COMMUNITIES
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Community Adaptation Initiatives in Chiang Rai Province, Thailand
Location: Chiang Rai, Thailand
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Implementing Partner: IUCN (International Union for Conservation of Nature), Thailand

USAID Mekong ARCC is working through IUCN (International Union for Conservation of Nature), Thailand in Chiang Rai, the northernmost province of Thailand. IUCN Thailand is assisting three villages—Ban Loh Yo, Ban Hae Ko, and Ban Huai Kang Pla—in Mae Chan District in strengthening the resilience to climate change of selected agriculture, non-timber forest products (NTFPs), and animal husbandry livelihood activities. IUCN is also assisting communities to restore and rehabilitate the integrity of forest and wetland ecosystems that serve as a natural buffer against climate change impacts associated with projected increases in temperature and annual precipitation.

Site Information

Ban Loh Yo, Ban Hae Ko, and Ban Huai Kang Pla are connected through the Mae Chan watershed, a sub-basin of the Mae Kok River Basin. Located in western Pa Tueng Sub-District approximately 50 km from Chiang Rai City, Ban Loh Yo is inhabited by the ethnic minority Akha hill tribe people and comprises 60 households and 600 individuals. Ban Hae Ko is inhabited by an ethnic Lisu hill tribe community and is made up of 49 households and 282 individuals. Ban Huai Kang Pla is situated in the lower reaches of the watershed in the east of Pa Tueng Sub-District and contains 326 households and 2,177 individuals. (View site map)

Analysis of Climate Impacts from USAID Mekong ARCC’s Lower Mekong Basin Climate Study

  • Annual rainfall will increase from 1,600 mm/year to 1,740 mm/year (+140 mm/yr); December will see a 50% increase in monthly rainfall, while February will see a -25% reduction. Percentage change in precipitation will be higher in the south.
  • Under baseline conditions daily maximum temperatures peak in April and average 34.7°C. With climate change, maximum temperature will increase by 2.0°C.
  • Large rainfall events (>100 mm/day) will occur twice as often, (once every 12 years as opposed to once every 25 years under baseline conditions), resulting in an increase in flash flooding.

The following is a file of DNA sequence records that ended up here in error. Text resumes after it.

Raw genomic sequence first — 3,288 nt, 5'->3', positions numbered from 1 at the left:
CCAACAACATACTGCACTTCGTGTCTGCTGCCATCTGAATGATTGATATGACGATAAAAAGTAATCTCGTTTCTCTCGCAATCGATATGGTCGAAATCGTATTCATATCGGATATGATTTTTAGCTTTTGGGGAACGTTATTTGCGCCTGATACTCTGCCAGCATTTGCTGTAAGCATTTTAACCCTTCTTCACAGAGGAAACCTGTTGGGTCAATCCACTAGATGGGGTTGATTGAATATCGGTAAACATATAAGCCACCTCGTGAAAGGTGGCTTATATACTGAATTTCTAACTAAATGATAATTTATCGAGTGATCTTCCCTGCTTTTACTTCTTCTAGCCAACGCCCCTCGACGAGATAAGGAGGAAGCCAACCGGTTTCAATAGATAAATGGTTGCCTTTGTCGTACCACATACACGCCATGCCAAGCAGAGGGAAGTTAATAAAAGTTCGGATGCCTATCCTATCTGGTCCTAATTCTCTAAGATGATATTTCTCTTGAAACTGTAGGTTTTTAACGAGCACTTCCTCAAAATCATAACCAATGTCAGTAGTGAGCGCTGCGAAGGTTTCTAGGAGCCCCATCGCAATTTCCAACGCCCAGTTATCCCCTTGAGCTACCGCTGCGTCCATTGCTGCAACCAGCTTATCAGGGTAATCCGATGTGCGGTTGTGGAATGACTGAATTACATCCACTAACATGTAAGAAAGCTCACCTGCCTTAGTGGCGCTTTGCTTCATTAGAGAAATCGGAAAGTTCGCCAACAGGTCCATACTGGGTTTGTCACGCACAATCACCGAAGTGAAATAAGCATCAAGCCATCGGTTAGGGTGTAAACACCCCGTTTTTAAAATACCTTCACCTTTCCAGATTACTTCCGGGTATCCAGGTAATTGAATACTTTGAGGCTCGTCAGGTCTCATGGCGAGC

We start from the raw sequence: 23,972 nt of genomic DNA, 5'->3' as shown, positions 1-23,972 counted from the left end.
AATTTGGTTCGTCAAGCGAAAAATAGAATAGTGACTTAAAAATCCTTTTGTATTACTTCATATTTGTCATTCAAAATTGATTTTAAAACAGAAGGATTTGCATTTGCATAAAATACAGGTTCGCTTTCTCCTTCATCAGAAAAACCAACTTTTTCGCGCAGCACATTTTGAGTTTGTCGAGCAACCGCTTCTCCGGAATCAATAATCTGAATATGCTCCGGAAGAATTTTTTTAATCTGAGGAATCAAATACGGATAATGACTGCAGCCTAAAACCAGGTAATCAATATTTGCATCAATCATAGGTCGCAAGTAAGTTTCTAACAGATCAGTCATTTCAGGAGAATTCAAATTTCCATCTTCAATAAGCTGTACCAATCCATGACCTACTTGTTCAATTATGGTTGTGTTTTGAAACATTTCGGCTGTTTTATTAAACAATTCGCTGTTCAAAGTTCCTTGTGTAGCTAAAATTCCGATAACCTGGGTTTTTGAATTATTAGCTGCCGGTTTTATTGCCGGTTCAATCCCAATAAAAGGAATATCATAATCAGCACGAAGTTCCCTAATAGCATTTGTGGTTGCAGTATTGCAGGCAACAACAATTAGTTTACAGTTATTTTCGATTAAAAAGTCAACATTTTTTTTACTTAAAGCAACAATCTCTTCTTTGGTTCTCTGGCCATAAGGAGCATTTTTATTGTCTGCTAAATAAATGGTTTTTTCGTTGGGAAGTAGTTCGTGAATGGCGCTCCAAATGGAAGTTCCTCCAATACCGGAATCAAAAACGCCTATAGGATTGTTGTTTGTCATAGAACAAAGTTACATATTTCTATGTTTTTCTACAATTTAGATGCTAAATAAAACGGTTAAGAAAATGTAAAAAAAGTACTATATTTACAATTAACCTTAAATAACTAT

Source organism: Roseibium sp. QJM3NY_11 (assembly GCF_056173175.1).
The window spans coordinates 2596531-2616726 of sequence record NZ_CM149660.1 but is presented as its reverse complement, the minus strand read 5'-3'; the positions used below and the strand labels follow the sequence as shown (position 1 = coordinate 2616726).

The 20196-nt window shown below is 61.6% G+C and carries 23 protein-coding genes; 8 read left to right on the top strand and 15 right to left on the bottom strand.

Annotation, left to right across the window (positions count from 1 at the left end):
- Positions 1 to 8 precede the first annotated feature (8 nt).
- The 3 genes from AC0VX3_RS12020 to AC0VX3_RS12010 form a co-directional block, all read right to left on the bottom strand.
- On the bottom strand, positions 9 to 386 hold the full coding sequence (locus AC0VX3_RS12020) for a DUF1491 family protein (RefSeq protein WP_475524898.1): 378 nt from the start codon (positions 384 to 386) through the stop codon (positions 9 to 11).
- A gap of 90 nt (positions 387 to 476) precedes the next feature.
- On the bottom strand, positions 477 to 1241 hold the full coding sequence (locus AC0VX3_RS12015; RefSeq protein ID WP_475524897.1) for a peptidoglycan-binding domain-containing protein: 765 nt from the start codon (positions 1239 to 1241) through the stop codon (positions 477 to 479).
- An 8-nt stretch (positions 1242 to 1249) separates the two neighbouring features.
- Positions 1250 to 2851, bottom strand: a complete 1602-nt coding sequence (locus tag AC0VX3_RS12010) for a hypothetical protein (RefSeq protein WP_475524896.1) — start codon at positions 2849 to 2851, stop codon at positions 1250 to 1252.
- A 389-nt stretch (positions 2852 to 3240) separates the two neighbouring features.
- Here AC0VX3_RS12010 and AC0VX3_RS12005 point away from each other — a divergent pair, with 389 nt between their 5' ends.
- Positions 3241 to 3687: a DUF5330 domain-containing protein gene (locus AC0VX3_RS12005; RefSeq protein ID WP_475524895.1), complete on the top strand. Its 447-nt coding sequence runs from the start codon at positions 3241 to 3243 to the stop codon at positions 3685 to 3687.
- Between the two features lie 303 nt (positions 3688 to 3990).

Projected Climate Vulnerabilities on Key Livelihood and Food Security Options in Chiang Rai Province

  • Temperatures exceeding 35°C during October delays ripening and reduces number and quality of grains. 
  • Increases of minimum temperatures during December flowering decreases lychee tree yields.
  • Added heat stress reduces reproduction and immunity of chickens and pigs.
  • Flood events impact reproduction and reduce habitat suitability of certain fish species.
  • Flash floods impact young seedlings of NTFPs and crop wild species.

Community Identified Adaptation Activities for Communities in Chiang Rai Province

  • Improved water quality and community health through introduction of water filtration system;
  • Diversification of vegetable, fruit and commercial crops (e.g. Assam tea) to build income resilience by reducing reliance on monoculture, increasing food security and reducing soil erosion;
  • Training on integrated farming and improved forest, land and water management techniques;
  • Improved fish pond construction and identification of species stocks that are more climate resilient;
  • Improved forest and NTFP management through creation of forest management committees; and
  • Provision of more heat resilient native black pigs, and technical assistance on livestock rearing and improved pig pen design and construction to prepare for changes in climate that will impact productivity of local breeds.

Additional Stakeholder Engagement

  • Sub-district Administration Organization (TAO) of Pa Tueng
  • Provincial Administrative Organization
  • Chiang Rai Land Development Station
  • Highland Research and Development Institute
  • Royal Project Foundation
  • Internal Security Operations Command (ISOC)
  • Hill Area Development Foundation
  • Huai Hongkhrai Royal Development Study Center
  • Mae Fah Luang Foundation
  • Chiang Mai University
  • Forest Restoration Research Unit

 

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Last update: 15.05.2015

 

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